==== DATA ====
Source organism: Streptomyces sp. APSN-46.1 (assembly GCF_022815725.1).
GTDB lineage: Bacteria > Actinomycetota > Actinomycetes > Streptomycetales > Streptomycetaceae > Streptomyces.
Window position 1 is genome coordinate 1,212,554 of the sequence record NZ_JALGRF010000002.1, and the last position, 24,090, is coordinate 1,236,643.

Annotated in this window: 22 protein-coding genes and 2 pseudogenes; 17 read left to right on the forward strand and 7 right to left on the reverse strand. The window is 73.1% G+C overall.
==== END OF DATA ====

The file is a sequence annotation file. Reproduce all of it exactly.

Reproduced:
Source organism: Streptomyces sp. APSN-46.1 (assembly GCF_022815725.1).
GTDB lineage: Bacteria > Actinomycetota > Actinomycetes > Streptomycetales > Streptomycetaceae > Streptomyces.
Window position 1 is genome coordinate 1,212,554 of the sequence record NZ_JALGRF010000002.1, and the last position, 24,090, is coordinate 1,236,643.

Annotated in this window: 22 protein-coding genes and 2 pseudogenes; 17 read left to right on the forward strand and 7 right to left on the reverse strand. The window is 73.1% G+C overall.